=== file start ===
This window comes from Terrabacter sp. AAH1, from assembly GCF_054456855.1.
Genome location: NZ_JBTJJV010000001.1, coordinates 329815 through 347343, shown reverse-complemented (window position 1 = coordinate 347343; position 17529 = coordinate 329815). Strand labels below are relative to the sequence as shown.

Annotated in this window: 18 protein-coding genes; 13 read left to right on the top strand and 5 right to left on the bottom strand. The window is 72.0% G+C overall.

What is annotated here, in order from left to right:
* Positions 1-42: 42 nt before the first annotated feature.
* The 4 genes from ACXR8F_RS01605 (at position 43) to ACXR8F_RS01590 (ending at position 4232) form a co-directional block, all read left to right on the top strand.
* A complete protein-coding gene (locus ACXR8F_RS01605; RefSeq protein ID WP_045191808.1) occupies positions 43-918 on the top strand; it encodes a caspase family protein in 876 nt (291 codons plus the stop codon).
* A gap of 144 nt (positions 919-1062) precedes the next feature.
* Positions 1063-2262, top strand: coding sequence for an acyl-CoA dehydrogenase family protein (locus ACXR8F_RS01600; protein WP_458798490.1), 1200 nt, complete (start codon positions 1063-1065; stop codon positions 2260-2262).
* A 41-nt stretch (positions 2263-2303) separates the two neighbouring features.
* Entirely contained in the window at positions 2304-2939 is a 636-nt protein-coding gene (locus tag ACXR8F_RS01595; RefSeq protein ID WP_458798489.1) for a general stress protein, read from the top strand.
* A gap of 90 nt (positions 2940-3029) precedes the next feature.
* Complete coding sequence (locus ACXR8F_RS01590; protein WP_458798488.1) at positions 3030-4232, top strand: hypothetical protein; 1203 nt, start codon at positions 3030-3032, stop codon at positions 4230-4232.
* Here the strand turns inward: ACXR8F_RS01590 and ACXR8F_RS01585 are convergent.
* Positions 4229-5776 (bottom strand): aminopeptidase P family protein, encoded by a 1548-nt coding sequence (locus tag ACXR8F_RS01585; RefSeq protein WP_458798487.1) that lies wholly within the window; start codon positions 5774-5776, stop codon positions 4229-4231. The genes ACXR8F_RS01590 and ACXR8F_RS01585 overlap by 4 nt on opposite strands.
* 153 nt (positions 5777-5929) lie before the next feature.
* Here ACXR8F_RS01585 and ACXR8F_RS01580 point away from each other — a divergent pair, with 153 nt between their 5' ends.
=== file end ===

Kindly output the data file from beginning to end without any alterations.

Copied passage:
This window comes from Terrabacter sp. AAH1, from assembly GCF_054456855.1.
Genome location: NZ_JBTJJV010000001.1, coordinates 329815 through 347343, shown reverse-complemented (window position 1 = coordinate 347343; position 17529 = coordinate 329815). Strand labels below are relative to the sequence as shown.

Annotated in this window: 18 protein-coding genes; 13 read left to right on the top strand and 5 right to left on the bottom strand. The window is 72.0% G+C overall.

What is annotated here, in order from left to right:
* Positions 1-42: 42 nt before the first annotated feature.
* The 4 genes from ACXR8F_RS01605 (at position 43) to ACXR8F_RS01590 (ending at position 4232) form a co-directional block, all read left to right on the top strand.
* A complete protein-coding gene (locus ACXR8F_RS01605; RefSeq protein ID WP_045191808.1) occupies positions 43-918 on the top strand; it encodes a caspase family protein in 876 nt (291 codons plus the stop codon).
* A gap of 144 nt (positions 919-1062) precedes the next feature.
* Positions 1063-2262, top strand: coding sequence for an acyl-CoA dehydrogenase family protein (locus ACXR8F_RS01600; protein WP_458798490.1), 1200 nt, complete (start codon positions 1063-1065; stop codon positions 2260-2262).
* A 41-nt stretch (positions 2263-2303) separates the two neighbouring features.
* Entirely contained in the window at positions 2304-2939 is a 636-nt protein-coding gene (locus tag ACXR8F_RS01595; RefSeq protein ID WP_458798489.1) for a general stress protein, read from the top strand.
* A gap of 90 nt (positions 2940-3029) precedes the next feature.
* Complete coding sequence (locus ACXR8F_RS01590; protein WP_458798488.1) at positions 3030-4232, top strand: hypothetical protein; 1203 nt, start codon at positions 3030-3032, stop codon at positions 4230-4232.
* Here the strand turns inward: ACXR8F_RS01590 and ACXR8F_RS01585 are convergent.
* Positions 4229-5776 (bottom strand): aminopeptidase P family protein, encoded by a 1548-nt coding sequence (locus tag ACXR8F_RS01585; RefSeq protein WP_458798487.1) that lies wholly within the window; start codon positions 5774-5776, stop codon positions 4229-4231. The genes ACXR8F_RS01590 and ACXR8F_RS01585 overlap by 4 nt on opposite strands.
* 153 nt (positions 5777-5929) lie before the next feature.
* Here ACXR8F_RS01585 and ACXR8F_RS01580 point away from each other — a divergent pair, with 153 nt between their 5' ends.